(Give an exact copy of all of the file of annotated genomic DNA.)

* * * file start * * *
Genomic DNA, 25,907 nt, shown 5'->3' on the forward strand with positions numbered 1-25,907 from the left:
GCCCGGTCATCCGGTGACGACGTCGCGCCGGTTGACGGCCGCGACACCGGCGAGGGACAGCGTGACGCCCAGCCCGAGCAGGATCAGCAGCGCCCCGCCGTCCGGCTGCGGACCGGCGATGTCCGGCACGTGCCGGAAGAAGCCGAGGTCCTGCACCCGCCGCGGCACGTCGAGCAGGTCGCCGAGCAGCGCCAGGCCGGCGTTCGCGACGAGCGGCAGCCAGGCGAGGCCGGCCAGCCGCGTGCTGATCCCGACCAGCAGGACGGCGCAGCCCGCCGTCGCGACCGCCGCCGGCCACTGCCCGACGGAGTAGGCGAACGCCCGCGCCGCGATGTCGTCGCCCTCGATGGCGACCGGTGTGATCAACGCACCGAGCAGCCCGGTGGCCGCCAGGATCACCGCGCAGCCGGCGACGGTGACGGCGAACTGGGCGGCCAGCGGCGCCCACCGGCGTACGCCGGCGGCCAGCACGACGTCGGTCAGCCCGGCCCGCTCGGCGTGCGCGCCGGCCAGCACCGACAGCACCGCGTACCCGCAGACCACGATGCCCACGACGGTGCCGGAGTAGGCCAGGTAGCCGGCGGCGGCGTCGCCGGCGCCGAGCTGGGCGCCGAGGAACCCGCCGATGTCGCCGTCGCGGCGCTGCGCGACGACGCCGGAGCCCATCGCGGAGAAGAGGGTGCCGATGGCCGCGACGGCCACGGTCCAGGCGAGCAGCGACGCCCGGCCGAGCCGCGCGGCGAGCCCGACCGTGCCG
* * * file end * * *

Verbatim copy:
Genomic DNA, 25,907 nt, shown 5'->3' on the forward strand with positions numbered 1-25,907 from the left:
GCCCGGTCATCCGGTGACGACGTCGCGCCGGTTGACGGCCGCGACACCGGCGAGGGACAGCGTGACGCCCAGCCCGAGCAGGATCAGCAGCGCCCCGCCGTCCGGCTGCGGACCGGCGATGTCCGGCACGTGCCGGAAGAAGCCGAGGTCCTGCACCCGCCGCGGCACGTCGAGCAGGTCGCCGAGCAGCGCCAGGCCGGCGTTCGCGACGAGCGGCAGCCAGGCGAGGCCGGCCAGCCGCGTGCTGATCCCGACCAGCAGGACGGCGCAGCCCGCCGTCGCGACCGCCGCCGGCCACTGCCCGACGGAGTAGGCGAACGCCCGCGCCGCGATGTCGTCGCCCTCGATGGCGACCGGTGTGATCAACGCACCGAGCAGCCCGGTGGCCGCCAGGATCACCGCGCAGCCGGCGACGGTGACGGCGAACTGGGCGGCCAGCGGCGCCCACCGGCGTACGCCGGCGGCCAGCACGACGTCGGTCAGCCCGGCCCGCTCGGCGTGCGCGCCGGCCAGCACCGACAGCACCGCGTACCCGCAGACCACGATGCCCACGACGGTGCCGGAGTAGGCCAGGTAGCCGGCGGCGGCGTCGCCGGCGCCGAGCTGGGCGCCGAGGAACCCGCCGATGTCGCCGTCGCGGCGCTGCGCGACGACGCCGGAGCCCATCGCGGAGAAGAGGGTGCCGATGGCCGCGACGGCCACGGTCCAGGCGAGCAGCGACGCCCGGCCGAGCCGCGCGGCGAGCCCGACCGTGCCG